By Benjamin Flowers
An ingredient in sun screen is causing major damage to coral reefs, reveales a new study.
A team of marine scientists from Virginia, Florida, Israel, the National Aquarium (US) and the US National Oceanic & Atmospheric Administration published the study on Tuesday, showing that the chemical oxybenzone is damaging to reefs, even in small amounts.
The chemical which washes off swimmers and also enters into oceans through municipal sewage outfalls, can be found in over 3,500 sun screen products worldwide.
The study, conducted on coral reefs in Hawaii and the US Virgin Islands, demonstrates that exposure of coral planulae (baby coral) to oxybenzone, produces gross morphological deformities, damages their DNA, and causes the coral to encase itself in its own skeleton, leading to death.
These effects were observed as low as 62 parts per trillion, the equivalent to a drop of water in six and a half Olympic-sized swimming pools.
Measurements of oxybenzone in seawater within coral reefs in the test sites found concentrations ranging from 800 parts per trillion to 1.4 parts per million: over 12 times higher than the concentrations necessary to adversely impact coral.
Dr. Craig Downs of Haereticus Environmental Laboratory Virginia, explained that the presence of oxybenzone in oceans will offset any efforts at reef restoration, and therefore must be addressed promptly.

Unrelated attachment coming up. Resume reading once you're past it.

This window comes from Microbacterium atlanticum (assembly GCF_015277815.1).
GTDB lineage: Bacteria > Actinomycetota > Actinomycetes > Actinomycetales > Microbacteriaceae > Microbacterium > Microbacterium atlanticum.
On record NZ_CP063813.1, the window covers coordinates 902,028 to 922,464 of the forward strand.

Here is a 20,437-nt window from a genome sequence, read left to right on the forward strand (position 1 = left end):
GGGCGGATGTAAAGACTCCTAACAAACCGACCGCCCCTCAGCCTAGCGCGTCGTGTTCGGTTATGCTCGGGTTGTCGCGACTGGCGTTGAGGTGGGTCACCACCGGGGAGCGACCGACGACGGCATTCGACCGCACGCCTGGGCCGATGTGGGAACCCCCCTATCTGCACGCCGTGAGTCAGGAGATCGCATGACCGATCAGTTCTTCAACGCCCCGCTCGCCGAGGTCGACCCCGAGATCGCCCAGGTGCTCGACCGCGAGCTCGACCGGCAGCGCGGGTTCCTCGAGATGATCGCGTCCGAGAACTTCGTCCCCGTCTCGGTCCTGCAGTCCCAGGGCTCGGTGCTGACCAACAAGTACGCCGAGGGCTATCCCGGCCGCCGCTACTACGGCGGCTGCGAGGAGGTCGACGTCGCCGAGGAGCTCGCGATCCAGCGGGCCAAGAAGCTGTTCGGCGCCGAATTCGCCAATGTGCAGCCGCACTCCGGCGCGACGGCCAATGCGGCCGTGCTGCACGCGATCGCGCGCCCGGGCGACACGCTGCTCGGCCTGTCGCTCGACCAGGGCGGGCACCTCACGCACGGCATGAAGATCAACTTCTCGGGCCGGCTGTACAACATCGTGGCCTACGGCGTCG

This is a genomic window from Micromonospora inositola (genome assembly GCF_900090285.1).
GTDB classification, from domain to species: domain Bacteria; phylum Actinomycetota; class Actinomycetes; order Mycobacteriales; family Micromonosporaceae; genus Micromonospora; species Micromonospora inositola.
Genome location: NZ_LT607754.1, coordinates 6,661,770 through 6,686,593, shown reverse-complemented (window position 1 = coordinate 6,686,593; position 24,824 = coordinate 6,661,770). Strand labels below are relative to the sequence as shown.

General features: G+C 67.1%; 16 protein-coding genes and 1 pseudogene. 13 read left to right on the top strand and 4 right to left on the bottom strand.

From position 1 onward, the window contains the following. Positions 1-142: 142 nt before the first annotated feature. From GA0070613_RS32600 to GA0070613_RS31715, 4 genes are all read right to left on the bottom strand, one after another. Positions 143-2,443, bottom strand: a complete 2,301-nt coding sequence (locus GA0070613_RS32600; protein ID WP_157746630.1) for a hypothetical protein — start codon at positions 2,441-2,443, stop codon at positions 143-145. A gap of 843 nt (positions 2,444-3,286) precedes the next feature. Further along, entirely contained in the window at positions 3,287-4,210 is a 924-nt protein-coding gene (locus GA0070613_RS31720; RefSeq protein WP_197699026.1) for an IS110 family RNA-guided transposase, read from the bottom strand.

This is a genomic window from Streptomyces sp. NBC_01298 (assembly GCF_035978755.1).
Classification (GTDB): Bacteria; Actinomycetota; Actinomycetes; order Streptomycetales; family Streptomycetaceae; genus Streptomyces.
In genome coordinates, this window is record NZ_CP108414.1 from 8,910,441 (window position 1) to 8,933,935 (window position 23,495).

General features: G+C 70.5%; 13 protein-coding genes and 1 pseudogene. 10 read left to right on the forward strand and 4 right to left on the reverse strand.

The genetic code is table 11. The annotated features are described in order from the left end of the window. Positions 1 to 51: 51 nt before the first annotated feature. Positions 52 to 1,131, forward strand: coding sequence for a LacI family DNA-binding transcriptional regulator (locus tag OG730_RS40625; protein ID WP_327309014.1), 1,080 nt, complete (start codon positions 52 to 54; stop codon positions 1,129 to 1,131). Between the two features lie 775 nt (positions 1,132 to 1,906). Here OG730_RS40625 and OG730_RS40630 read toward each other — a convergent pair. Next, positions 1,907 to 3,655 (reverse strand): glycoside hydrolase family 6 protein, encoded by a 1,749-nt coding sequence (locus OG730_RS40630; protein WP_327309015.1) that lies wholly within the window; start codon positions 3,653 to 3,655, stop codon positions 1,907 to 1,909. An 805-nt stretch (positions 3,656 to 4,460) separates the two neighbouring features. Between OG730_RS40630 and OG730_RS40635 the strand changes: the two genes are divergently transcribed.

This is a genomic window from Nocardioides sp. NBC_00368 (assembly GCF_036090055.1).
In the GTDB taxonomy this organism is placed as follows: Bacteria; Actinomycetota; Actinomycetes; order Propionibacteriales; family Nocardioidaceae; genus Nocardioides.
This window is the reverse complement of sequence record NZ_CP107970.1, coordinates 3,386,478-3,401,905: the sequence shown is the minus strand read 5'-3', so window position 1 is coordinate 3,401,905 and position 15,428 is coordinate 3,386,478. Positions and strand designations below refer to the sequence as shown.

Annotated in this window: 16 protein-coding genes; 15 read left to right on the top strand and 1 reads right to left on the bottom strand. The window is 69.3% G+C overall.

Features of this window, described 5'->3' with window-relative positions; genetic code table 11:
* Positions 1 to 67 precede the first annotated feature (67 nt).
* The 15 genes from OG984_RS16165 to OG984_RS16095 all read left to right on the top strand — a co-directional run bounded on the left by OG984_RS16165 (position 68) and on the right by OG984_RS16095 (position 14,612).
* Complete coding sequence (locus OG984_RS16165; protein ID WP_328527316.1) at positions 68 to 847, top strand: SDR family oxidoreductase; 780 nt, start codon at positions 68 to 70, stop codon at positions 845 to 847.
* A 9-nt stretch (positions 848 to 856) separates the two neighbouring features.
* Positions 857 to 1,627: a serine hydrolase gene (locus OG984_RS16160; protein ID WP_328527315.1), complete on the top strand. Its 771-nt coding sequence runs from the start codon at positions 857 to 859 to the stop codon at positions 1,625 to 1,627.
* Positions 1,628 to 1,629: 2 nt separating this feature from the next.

“Any small effort to reduce oxybenzone pollution could mean that a coral reef survives a long, hot summer, or that a degraded area recovers”, Downs said.
Between 6,000 and 14,000 tons of sunscreen lotion are emitted into coral reef areas each year, much of which contains between one and 10 per cent oxybenzone.
In 2014, Belize saw over one million tourists, many of whom come to enjoy the marine life, and also use sunscreen.
In May, several conservation organizations gathered for the presentation of the 2015 Reef Report Card, which showed that Belize’s Barrier Reef scored a 2.8 out of five on the regional standard, but was still considered to be in poor condition.